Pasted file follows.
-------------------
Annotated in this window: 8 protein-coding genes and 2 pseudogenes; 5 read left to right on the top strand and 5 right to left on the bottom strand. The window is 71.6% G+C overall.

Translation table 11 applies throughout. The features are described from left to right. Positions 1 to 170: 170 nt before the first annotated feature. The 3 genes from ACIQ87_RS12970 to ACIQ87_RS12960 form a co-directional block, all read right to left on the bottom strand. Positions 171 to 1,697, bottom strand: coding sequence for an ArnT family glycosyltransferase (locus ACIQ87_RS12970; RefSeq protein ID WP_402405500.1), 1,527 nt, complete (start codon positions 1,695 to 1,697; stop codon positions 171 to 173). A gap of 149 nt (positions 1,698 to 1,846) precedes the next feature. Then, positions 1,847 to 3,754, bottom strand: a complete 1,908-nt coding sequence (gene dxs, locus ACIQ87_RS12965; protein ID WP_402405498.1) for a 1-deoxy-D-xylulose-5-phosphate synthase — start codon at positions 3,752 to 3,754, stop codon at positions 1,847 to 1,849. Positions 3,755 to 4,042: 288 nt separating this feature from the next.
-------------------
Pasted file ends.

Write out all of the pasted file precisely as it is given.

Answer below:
Annotated in this window: 8 protein-coding genes and 2 pseudogenes; 5 read left to right on the top strand and 5 right to left on the bottom strand. The window is 71.6% G+C overall.

Translation table 11 applies throughout. The features are described from left to right. Positions 1 to 170: 170 nt before the first annotated feature. The 3 genes from ACIQ87_RS12970 to ACIQ87_RS12960 form a co-directional block, all read right to left on the bottom strand. Positions 171 to 1,697, bottom strand: coding sequence for an ArnT family glycosyltransferase (locus ACIQ87_RS12970; RefSeq protein ID WP_402405500.1), 1,527 nt, complete (start codon positions 1,695 to 1,697; stop codon positions 171 to 173). A gap of 149 nt (positions 1,698 to 1,846) precedes the next feature. Then, positions 1,847 to 3,754, bottom strand: a complete 1,908-nt coding sequence (gene dxs, locus ACIQ87_RS12965; protein ID WP_402405498.1) for a 1-deoxy-D-xylulose-5-phosphate synthase — start codon at positions 3,752 to 3,754, stop codon at positions 1,847 to 1,849. Positions 3,755 to 4,042: 288 nt separating this feature from the next.